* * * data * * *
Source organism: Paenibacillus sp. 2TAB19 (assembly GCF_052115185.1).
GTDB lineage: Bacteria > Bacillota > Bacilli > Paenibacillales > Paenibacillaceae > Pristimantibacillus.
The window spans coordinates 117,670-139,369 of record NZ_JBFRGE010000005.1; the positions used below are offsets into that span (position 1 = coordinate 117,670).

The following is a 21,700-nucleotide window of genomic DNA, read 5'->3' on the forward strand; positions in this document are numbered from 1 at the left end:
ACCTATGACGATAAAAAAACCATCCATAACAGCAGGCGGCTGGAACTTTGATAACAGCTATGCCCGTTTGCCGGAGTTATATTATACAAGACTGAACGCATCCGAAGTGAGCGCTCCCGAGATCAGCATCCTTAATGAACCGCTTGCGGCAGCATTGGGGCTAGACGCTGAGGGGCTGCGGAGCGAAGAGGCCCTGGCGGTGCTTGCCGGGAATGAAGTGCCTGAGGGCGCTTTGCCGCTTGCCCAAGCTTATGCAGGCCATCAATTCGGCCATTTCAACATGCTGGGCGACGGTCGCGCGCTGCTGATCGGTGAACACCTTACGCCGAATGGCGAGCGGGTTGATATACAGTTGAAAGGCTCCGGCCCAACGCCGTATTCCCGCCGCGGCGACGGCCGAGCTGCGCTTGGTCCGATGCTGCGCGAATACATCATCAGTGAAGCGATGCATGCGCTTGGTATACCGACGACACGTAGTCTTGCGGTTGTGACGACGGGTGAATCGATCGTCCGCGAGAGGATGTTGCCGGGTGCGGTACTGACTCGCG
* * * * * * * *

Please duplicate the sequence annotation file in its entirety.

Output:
Source organism: Paenibacillus sp. 2TAB19 (assembly GCF_052115185.1).
GTDB lineage: Bacteria > Bacillota > Bacilli > Paenibacillales > Paenibacillaceae > Pristimantibacillus.
The window spans coordinates 117,670-139,369 of record NZ_JBFRGE010000005.1; the positions used below are offsets into that span (position 1 = coordinate 117,670).

The following is a 21,700-nucleotide window of genomic DNA, read 5'->3' on the forward strand; positions in this document are numbered from 1 at the left end:
ACCTATGACGATAAAAAAACCATCCATAACAGCAGGCGGCTGGAACTTTGATAACAGCTATGCCCGTTTGCCGGAGTTATATTATACAAGACTGAACGCATCCGAAGTGAGCGCTCCCGAGATCAGCATCCTTAATGAACCGCTTGCGGCAGCATTGGGGCTAGACGCTGAGGGGCTGCGGAGCGAAGAGGCCCTGGCGGTGCTTGCCGGGAATGAAGTGCCTGAGGGCGCTTTGCCGCTTGCCCAAGCTTATGCAGGCCATCAATTCGGCCATTTCAACATGCTGGGCGACGGTCGCGCGCTGCTGATCGGTGAACACCTTACGCCGAATGGCGAGCGGGTTGATATACAGTTGAAAGGCTCCGGCCCAACGCCGTATTCCCGCCGCGGCGACGGCCGAGCTGCGCTTGGTCCGATGCTGCGCGAATACATCATCAGTGAAGCGATGCATGCGCTTGGTATACCGACGACACGTAGTCTTGCGGTTGTGACGACGGGTGAATCGATCGTCCGCGAGAGGATGTTGCCGGGTGCGGTACTGACTCGCG